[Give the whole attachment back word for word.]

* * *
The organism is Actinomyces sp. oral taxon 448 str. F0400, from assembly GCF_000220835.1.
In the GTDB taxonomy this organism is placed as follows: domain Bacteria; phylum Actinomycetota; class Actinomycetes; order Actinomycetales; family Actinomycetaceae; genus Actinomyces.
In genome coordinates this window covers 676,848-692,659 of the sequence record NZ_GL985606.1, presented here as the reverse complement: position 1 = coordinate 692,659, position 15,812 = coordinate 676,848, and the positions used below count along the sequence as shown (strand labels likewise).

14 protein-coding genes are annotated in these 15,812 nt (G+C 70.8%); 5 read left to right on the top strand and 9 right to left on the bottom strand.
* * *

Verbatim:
The organism is Actinomyces sp. oral taxon 448 str. F0400, from assembly GCF_000220835.1.
In the GTDB taxonomy this organism is placed as follows: domain Bacteria; phylum Actinomycetota; class Actinomycetes; order Actinomycetales; family Actinomycetaceae; genus Actinomyces.
In genome coordinates this window covers 676,848-692,659 of the sequence record NZ_GL985606.1, presented here as the reverse complement: position 1 = coordinate 692,659, position 15,812 = coordinate 676,848, and the positions used below count along the sequence as shown (strand labels likewise).

14 protein-coding genes are annotated in these 15,812 nt (G+C 70.8%); 5 read left to right on the top strand and 9 right to left on the bottom strand.